Do you think it’s expensive to live in the District today? Our population is just hovering around 600,000. Back in the 1950s, we were over 800,000! And, that was with far fewer apartment buildings. GoDCer Jamie sent in a request last week for us to look into the cost-of-living in the city over time, to see how it’s changed.
Below is an article printed in the Washington Post, printed on May 23rd, 1952 discussing the rapid rise in costs here in our city.
The cost of living rose by seven-tenths of a point between March 15 and April 15, the Bureau of Labor Statistics announced yesterday.
As a result, the Cost of Living Index reached 188.7, as compared to 100 in the 1935-1939 period. This new figure is four-tenths of a point below the all-time high of 189.1 marked last January 15.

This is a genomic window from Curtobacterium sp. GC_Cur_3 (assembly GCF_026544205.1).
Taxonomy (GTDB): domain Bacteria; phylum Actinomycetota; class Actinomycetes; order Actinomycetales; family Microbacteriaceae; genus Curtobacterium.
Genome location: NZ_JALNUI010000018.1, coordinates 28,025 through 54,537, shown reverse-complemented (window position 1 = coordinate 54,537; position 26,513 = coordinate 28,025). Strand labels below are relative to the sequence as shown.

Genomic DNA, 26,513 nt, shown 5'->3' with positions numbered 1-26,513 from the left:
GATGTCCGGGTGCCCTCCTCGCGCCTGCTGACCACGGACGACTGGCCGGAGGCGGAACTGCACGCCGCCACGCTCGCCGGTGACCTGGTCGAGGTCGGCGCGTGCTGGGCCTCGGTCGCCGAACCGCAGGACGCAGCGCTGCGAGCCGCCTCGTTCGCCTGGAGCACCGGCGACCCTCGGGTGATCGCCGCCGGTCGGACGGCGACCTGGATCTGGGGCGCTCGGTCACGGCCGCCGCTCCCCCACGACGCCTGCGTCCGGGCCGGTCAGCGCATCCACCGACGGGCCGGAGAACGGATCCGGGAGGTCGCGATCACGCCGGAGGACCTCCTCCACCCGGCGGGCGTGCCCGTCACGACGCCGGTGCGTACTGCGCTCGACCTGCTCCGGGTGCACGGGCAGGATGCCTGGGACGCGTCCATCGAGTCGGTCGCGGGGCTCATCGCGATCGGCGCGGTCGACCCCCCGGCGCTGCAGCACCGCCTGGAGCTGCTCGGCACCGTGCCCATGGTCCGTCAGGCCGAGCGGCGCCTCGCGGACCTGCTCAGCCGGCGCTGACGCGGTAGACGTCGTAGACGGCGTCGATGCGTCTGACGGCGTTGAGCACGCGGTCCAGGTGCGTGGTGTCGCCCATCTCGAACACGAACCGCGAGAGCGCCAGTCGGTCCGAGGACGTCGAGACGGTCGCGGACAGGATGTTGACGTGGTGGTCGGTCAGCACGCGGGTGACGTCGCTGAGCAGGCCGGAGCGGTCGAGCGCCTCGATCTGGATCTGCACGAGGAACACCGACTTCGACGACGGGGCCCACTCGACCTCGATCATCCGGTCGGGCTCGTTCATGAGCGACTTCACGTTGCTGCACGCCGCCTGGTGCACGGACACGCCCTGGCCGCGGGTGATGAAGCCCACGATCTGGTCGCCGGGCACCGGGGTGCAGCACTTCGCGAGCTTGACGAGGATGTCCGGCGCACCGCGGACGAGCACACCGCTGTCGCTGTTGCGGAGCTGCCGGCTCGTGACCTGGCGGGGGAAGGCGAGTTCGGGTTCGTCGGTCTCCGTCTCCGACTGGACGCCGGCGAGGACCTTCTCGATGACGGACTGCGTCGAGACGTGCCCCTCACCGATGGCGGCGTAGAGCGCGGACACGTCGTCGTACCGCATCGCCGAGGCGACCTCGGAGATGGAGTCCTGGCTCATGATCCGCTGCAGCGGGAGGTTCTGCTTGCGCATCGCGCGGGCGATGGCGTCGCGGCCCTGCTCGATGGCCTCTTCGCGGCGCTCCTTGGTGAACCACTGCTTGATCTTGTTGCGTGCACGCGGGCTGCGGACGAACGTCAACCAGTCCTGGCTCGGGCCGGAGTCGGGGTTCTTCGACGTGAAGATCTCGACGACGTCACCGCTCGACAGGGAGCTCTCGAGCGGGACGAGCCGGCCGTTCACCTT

Despite the rise during the past month, the cost of living for the January 15-April 15 quarter fell enough to take away one cent an hour in pay from a million auto workers, whose wages are tied to the Index. However, on May 29, they are due to get a 4-cents-an-hour annual work-improvement wage increase.-ad 199-
The latest Cost of Living Index is 10.9 percent higher than the pre-Korea level and 2.2 percent above the figure of a year ago. A boost in food prices, especially fresh fruits and vegetables, was the principal reason for the latest upward movement of the Index.
Meanwhile, in the Washington area, pork prices rose sharply this week from 5 to 9 cents a pound, and in some cases 11 cents. Managers of a half dozen large chain stores could offer no solid reason for the price jump except “seasonal shortage of pork” and “bad guessing” by the producers.
For a little reference point, today you would pay $4.49 for a pound of thin pork chops at Safeway.